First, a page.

Fleet News

Peugeot 307 CC

Peugeot

Review

Autumnal October may seem a strange month to be launching a convertible car in the UK but, according to Peugeot, demand for open-topped models has never been stronger.

After Britain's best summer weather for more than a decade Peugeot is doubling its line-up of open-top models by launching coupe-cabriolet versions of the 307 range. Peugeot fleet and leasing director Steve Harris said: 'UK demand for drop-top cars is unusually strong, considering our climate is generally unremarkable, but the clear blue skies of recent months have sent interest surging.

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'As a result, research findings are now suggesting that a lot more motorists will soon be swapping traditional saloon and hatchback cars for models that better match outdoor lifestyles – and the good news for us is that many of them will be from the corporate sector.

'And as the new derivatives were being launched to the international media in France, Harris claimed: 'One in four fleet buyers who consider the 307 range next year will opt for the CC.

'We have done extremely well with the 206 CC, which introduced the concept of affordable coupe-convertible motoring to Britain three years ago. But I'm expecting the 307 version will lift the lid on extra sales because it is more practical as well as being fun to drive.'

He added: 'In addition to being a swish open-air car, this is a genuine four-seater rather than a two plus two. As such it offers all the benefits and security of a regular saloon when the hood is in position, and business drivers will appreciate the fact that it is able to carry more luggage than the hatchback version.

'This kind of car may not appear to be fleet transport at first sight, but many companies are responding to the needs of their drivers by opening up their lists to include vehicles that satisfy more individual tastes and I'm confident this car will be a hit in the user-chooser sector.

'CC versions accounted for 10% of 206 registrations in Britain last year and we're confident the 307 CC will be another hit in the showrooms.'

Like its smaller stablemate, the CC comes with an impressive, fully automated metal roof that needs only the touch of a button to open and close in 25 seconds.

Launched with a choice of 2.0-litre petrol engines producing 138bhp and 180bhp, the CC's list of standard equipment includes electronic stability control and emergency braking assistance, front airbags and side head and chest airbags, alloy wheels, automatic air conditioning, electric windows, heated mirrors, rain-sensing wipers, two-way adjustable steering wheel, trip computer and a remote-controlled bootlid. The 180bhp model features larger wheels, a CD multi- player and leather trim.

Behind the wheel

A longer than usual test drive over fabulously smooth, traffic-free roads in France quickly highlighted the strengths of a car that will soon be one of the more glamorous contenders for fleet business.

Though it differs mechanically from regular 307s only in the calibration of its electro-hydraulic power steering, the longer and heavier CC provides an assured ride over all surfaces, feels well balanced and inspires confidence as it negotiates corners without drama – even when you are pressing on.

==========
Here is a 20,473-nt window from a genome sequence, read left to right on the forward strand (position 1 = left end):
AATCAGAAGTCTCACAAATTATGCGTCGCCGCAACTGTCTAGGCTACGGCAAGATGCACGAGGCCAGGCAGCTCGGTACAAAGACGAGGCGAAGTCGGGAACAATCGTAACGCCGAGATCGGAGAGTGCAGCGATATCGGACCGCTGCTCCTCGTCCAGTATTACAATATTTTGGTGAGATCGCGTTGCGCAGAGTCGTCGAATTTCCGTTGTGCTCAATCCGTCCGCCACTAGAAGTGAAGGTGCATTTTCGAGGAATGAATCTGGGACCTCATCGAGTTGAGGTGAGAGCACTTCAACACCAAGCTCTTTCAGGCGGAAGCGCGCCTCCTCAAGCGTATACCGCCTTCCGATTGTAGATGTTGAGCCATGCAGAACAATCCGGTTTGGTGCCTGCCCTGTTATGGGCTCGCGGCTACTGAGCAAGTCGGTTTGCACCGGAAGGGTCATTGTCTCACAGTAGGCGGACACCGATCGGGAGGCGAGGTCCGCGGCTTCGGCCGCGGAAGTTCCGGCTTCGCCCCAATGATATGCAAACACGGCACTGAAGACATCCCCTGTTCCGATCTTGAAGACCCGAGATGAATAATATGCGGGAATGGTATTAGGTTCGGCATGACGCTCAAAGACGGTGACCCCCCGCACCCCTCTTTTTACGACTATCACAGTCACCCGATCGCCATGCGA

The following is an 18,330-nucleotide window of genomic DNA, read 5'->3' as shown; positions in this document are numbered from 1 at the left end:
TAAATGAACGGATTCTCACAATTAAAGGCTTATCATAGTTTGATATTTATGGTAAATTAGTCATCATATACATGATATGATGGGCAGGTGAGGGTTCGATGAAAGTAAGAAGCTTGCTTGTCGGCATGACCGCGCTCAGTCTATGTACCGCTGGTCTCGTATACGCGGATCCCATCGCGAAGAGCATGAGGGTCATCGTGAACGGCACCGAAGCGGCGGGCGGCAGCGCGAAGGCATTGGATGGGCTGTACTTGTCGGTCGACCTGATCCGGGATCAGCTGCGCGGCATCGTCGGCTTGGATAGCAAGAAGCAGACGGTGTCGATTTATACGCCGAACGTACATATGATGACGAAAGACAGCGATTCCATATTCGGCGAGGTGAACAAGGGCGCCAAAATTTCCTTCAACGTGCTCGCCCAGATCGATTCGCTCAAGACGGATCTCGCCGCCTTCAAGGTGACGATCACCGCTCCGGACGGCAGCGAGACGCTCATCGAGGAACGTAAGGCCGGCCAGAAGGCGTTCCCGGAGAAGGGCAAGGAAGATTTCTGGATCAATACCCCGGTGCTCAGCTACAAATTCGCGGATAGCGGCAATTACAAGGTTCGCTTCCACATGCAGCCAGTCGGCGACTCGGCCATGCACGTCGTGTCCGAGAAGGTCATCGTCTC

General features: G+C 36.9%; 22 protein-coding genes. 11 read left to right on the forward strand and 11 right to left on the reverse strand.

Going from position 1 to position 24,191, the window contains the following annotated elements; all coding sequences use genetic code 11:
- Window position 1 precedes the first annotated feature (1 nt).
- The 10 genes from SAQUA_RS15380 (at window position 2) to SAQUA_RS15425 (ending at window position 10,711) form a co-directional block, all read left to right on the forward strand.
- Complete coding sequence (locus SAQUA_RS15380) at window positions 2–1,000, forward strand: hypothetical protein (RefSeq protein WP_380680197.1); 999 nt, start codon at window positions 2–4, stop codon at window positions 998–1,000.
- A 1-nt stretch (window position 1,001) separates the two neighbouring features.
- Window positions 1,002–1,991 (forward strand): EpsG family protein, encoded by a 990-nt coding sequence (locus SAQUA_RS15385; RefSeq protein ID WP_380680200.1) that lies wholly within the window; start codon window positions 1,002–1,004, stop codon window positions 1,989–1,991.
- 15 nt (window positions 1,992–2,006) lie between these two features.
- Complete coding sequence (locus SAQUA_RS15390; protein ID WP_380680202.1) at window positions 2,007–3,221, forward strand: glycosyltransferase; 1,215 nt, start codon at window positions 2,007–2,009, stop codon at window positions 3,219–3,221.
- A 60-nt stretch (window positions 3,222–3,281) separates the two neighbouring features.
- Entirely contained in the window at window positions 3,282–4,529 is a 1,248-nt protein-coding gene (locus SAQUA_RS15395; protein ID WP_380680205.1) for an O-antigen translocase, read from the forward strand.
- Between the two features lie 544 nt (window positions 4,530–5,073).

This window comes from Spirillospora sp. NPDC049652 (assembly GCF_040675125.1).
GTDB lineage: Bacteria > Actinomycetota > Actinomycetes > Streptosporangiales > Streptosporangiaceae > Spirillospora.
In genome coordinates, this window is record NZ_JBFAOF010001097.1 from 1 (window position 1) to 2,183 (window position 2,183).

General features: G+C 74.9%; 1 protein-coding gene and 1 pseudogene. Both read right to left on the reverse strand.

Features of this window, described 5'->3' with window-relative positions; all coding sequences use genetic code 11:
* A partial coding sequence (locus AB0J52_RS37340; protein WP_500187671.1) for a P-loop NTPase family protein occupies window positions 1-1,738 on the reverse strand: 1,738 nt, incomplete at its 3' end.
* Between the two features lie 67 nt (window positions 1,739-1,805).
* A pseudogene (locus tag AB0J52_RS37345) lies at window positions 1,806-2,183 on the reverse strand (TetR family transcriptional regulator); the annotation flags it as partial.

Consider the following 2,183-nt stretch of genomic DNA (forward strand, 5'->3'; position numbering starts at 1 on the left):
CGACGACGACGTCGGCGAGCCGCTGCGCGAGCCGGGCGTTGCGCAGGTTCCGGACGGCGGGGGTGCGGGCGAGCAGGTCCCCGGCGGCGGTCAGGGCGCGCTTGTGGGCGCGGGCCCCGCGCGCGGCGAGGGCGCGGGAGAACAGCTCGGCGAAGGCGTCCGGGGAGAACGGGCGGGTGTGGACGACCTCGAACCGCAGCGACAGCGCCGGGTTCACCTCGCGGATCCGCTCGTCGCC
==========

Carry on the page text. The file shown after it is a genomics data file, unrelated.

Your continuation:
But in 138bhp and 180bhp format, the grown-up CC does have a significant shortcoming for the go-faster driver: it needs a higher engine output than the composure of its suspension, braking and handling would easily contain without compromising safety. An extra 210kg weight penalty for the hood system and body strengthening measures makes both versions feel slow off the mark, but each cruises unobtrusively at motorway speeds.

It would be unfair to say they lack power, but neither provides sufficient punch for snappy overtaking manoeuvres.

On the plus side, progress with the metal roof in place is as quiet and relaxed as a hardtop and sufficient space for four adults means the CC scores highly when it comes to accommodation. In fact, this clever design provides ample room in the back for people of average size when the front seats are set for 6ft 2in front seat occupants. The extra overhang at the rear also allows a surprisingly commodious luggage compartment – another significant benefit for the family or business user.

Driving verdict

PEUGEOT insists that engines have been tuned to make the CC feel more like a GT than a GTi on the open road, but the need for extra mid-range torque will be met when turbodiesel power becomes available next year – a move that should make this lifestyle model an even more attractive proposition to fleet buyers.

CC fact file
Model: 138 180
Engine (cc): 1,997 1,997
Max power (bhp/rpm): 138/6,000 180/7,000
Max torque (lb-ft/rpm): 140/4,100 148/4,750
Top speed (mph): 128 140
0-62mph (sec): 10.9 10.0
Comb economy (mpg): 34.5 32.1
CO2 emissions (g/km):: 194 210
Fuel tank capacity (l/gal): 50/10.9 50/10.9
Transmission: 5-sp man or 4-sp semi-auto
On sale: mid-October
Prices (OTR): £18,300 - £20,900

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  • CO2 emissions and fuel consumption data correct at time of writing. The latest figures are available in the Fleet News fuel cost calculator and the company car tax calculator.

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